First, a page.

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Big Data Whitepaper

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Do you see Big Data as a challenge, or an opportunity? In a recent survey, IT leaders in Pharma were asked this question - and all unanimously agreed 'opportunity'. But humans aren't built to work …

Do you see Big Data as a challenge, or an opportunity? In a recent survey, IT leaders in Pharma were asked this question - and all unanimously agreed 'opportunity'. But humans aren't built to work with Big Data directly - so to find the value of this wealth of information, it needs to be reduced to human proportions. The latest piece in our Big Data - Volume to Value series is now available: Big Data & the Needs of the Pharma Industry whitepaper. Tim Miller, Vice President Product Management, Analytics, Thomson Reuters discusses with industry leading experts approaches to "shrinking" Big Data to make it more accessible - and more useful - to you.

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  • 1. WHITE PAPER BIG DATA AND THE NEEDS OF THE PHARMA INDUSTRY JULY 2013
  • 2. TABLE OF CONTENTS Introduction.................................................................................... 1 Big Data into Little Data ................................................................2 Big Data as the Next Wave of an Historical Trend ........................3 1960’s Big Data – Patents ....................................................3 1970’s Big Data – Chemistry................................................ 4 1980’s Big Data – Sequences.............................................. 4 1990’s Big Data – Arrays.......................................................5 2000’s Big Data – Next Generation Sequencing ................ 6 Big Data in the Present..................................................................7 New tools and techniques for old problems........................7 New problems; new opportunities..................................... 12 Big Data in the Future..................................................................15 Data about Big Data...........................................................14 Big Data engineers..............................................................15 Conclusion....................................................................................16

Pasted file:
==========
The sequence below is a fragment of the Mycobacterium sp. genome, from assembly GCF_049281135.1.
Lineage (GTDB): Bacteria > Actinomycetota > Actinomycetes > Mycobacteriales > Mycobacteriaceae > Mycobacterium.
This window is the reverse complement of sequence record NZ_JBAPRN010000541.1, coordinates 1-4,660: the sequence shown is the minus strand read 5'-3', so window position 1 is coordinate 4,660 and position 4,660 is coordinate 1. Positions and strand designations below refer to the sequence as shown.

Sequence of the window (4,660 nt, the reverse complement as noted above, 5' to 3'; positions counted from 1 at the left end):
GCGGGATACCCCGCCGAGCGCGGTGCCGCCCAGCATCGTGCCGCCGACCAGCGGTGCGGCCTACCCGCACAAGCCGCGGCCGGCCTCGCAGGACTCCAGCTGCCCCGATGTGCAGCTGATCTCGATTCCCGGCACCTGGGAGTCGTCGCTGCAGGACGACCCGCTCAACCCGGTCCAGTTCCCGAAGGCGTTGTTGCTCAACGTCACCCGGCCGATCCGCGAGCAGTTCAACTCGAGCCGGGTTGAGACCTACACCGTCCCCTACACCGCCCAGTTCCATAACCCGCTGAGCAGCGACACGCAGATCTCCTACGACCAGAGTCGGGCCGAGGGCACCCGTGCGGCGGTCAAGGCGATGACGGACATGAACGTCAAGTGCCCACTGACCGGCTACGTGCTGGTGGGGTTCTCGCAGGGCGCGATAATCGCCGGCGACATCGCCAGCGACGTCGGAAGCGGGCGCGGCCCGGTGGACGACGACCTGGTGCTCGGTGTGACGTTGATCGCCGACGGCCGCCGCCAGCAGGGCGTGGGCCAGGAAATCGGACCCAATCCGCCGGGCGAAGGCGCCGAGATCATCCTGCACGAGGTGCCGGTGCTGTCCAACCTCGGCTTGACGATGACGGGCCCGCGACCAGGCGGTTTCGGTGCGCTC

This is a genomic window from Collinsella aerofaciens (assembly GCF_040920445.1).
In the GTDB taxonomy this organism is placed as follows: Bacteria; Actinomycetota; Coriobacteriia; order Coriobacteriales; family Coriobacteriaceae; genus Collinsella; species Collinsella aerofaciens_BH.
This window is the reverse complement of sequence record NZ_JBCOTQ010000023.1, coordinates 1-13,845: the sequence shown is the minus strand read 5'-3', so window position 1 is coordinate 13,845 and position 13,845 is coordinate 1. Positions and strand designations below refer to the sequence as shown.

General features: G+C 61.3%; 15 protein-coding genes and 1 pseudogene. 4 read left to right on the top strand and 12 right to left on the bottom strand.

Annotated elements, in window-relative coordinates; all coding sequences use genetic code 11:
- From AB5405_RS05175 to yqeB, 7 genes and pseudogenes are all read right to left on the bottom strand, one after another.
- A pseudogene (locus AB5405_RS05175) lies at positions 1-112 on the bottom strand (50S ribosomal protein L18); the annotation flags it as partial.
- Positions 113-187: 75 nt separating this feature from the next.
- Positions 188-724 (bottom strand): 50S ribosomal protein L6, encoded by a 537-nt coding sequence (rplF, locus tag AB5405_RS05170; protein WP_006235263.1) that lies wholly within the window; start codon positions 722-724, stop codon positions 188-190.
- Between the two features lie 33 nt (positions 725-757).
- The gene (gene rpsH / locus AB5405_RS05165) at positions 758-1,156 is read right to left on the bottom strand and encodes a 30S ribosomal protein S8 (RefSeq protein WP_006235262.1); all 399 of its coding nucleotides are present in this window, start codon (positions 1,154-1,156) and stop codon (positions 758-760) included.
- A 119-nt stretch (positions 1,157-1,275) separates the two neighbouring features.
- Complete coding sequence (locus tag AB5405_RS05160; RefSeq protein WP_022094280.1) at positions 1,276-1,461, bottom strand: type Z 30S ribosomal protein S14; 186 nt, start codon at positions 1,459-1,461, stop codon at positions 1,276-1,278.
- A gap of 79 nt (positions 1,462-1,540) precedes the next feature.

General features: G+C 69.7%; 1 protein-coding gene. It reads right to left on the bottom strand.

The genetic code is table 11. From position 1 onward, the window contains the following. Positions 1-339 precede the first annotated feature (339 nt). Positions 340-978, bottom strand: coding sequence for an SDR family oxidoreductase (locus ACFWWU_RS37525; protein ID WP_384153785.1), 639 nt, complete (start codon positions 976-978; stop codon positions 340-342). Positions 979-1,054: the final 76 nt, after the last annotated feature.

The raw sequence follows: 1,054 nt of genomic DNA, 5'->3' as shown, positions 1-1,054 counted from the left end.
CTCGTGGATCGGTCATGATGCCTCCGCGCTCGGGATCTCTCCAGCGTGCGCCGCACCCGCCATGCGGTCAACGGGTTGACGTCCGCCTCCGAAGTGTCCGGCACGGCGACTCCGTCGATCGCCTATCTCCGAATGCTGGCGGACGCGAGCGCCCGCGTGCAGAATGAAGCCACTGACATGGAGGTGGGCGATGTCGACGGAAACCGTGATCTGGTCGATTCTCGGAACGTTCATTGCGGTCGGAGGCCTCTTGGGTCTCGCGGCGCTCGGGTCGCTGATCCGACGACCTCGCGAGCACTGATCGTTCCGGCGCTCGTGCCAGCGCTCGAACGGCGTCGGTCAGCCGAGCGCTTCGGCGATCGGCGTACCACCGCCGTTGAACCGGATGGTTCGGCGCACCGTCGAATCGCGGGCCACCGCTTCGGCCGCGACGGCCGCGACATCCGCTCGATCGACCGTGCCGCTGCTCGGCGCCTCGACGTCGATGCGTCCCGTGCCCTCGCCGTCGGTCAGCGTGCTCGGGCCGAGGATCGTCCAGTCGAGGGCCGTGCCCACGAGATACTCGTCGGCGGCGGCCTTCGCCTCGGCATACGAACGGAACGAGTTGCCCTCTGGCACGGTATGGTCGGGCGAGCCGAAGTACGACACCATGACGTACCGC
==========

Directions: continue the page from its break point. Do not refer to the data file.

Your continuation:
• 3. BIG DATA AND THE NEEDS OF THE PHARMA INDUSTRY 1 INTRODUCTION Gartner, Inc. neatly defines Big Data as “high-volume, high-velocity and high-variety information assets that demand cost-effective, innovative forms of information processing for enhanced insight and decision making.” Thomson Reuters Life Sciences sees Big Data as both a problem and an opportunity. In a recent survey, Thomson Reuters asked a group of IT leaders in Pharma how they view Big Data. Unequivocally, 100 percent responded that Big Data is an opportunity. This isn’t that surprising given that looking for empirical facts in large bodies of evidence has always been a driver of innovation. The Pharma industry generally works by identifying some correlation, e.g. between disease and protein, and then working out how to exploit it. The science as to why that correlation exists tends to follow despite recent trends towards science-led discovery. The ability to apply this thinking to even larger and richer sets of data is clearly an opportunity for Pharma to find new correlations and develop new drugs. When asked about where they saw Big Data opportunities, our respondents overwhelmingly highlighted two areas of focus: early-stage discovery (41.2 percent) and understanding the market (26.5 percent). Figure 1 illustrates this, while also showing the emerging trend of personalized (or precision) medicine. Drug discovery has always been a data-driven activity and it makes sense to extend that to the new volumes, varieties and velocities of data coming out of the labs and out of public initiatives. Market understanding is new. It reflects both the change in the Pharma market dynamics, caused by the greater influence on prescribing behavior by payers, and the promise of rich patient-level data from electronic health records. Understanding the patient (personalized medicine), scoring 14.7 percent in our survey, is also a significant focus in Pharma right now, so access to, and the ability to, digest this kind of data represents a real win to our respondents in providing value to their businesses. Figure 1: THE BIGGEST OPPORTUNITIES FOR BIG DATA Source: Thomson Reuters Big Data Survey